5 Components of a Perfect Press Page

So, you've finished another successful project for a client. You're happy, they're happy, but it's brought in some media attention you weren't prepared for. Media and influencers are having a hard time getting a hold of you, and when they do, you're having a hard time bringing together the assets they need for their stories. If you have a clean, easy to navigate press page, it is a valuable way to simplify the discovery process for any outside source to recognize and understand your brand and its story. Your press page isn't just about showcasing your company's accolades, it is also a way to educate your target audience and the journalists and writers and influencers that engage them, about what is going on in your company. One of the easiest ways to fuel this education and exposure is by publishing your press release(s) and any media coverage on a dedicated page on your website. Your press page should be named appropriately and easy to find within your company's site. Here are a few things every great press page needs. 

A Company Overview 

The main focus of this section is to provide quick and easy access to what your company does without any confusion or need for further clarity. Here you are communicating what the vision, goals, aspirations, and dreams your company has in a way that is inline with your brand tone and voice. Once you have successfully and succinctly translated the "why" behind your company's purpose, some of the fundamental elements you could include in this section are when your company was founded, the founders and potentially the investors and partners involved in the project, what your company does, your office location(s), your company's size, and any note-worthy growth statistics. An excellent way to provide further information here is to add a timeline of your company's progression. This is a great way to add extra information for a better understanding of your company.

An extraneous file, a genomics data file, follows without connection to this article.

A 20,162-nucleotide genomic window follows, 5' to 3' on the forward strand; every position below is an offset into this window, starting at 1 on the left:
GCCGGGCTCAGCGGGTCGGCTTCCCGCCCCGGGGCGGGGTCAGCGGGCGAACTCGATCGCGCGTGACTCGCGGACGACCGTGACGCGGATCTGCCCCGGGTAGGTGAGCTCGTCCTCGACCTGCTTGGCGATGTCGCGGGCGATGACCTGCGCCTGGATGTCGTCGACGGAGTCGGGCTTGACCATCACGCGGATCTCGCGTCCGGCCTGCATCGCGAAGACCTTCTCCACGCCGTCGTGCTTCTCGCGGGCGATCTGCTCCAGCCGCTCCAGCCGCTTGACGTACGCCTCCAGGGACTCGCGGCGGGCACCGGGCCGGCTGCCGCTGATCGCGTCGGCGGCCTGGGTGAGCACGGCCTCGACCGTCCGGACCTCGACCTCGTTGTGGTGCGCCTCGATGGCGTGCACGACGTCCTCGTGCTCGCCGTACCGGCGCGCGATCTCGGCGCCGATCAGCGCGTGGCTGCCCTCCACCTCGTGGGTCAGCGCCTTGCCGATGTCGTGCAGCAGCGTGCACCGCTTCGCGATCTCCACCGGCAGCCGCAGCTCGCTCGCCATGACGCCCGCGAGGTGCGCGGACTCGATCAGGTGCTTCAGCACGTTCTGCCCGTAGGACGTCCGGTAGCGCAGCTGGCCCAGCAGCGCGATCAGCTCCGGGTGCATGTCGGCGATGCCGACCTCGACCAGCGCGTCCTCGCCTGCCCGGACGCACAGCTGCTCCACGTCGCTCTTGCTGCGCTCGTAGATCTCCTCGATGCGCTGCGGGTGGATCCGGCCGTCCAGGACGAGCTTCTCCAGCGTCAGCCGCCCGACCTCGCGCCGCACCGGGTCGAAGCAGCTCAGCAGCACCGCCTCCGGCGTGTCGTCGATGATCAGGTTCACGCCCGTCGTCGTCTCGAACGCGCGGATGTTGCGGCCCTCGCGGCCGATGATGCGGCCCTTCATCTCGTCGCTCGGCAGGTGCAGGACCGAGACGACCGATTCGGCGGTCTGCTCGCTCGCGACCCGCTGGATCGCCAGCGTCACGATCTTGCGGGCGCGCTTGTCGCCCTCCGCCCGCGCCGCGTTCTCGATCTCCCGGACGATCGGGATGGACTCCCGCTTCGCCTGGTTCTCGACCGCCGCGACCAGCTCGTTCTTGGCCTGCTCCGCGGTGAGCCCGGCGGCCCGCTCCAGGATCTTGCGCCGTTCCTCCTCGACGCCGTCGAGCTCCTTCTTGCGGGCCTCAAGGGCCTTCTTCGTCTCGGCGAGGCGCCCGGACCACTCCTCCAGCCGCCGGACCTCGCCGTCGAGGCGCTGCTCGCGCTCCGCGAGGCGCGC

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Contact Info

This is something every press page should have, at the very least. Your press page should supply people with the phone number and email of whoever is in charge of handling your company's media requests. While not all companies feel comfortable giving away too much information here, you should at least list the names of those in charge of media or press inquiries for your company. Also, consider adding your mailing address and any other practical information you think is important to share.

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Media Mentions

This section should detail any media coverage that helps position your company in a credible and positive light, but if your company isn't making any impressive appearances in the press, consider waiting before you add this section. This section doesn't exclusively need to be articles of your company featured in the news. This section can also include things like your CEO's speech at a local event or a post you wrote on another company's blog. You should include any awards or public recognition that your company or any of the company leaders have accepted. Organize this section chronologically, whether that be by the exact date or by month. 

Press Releases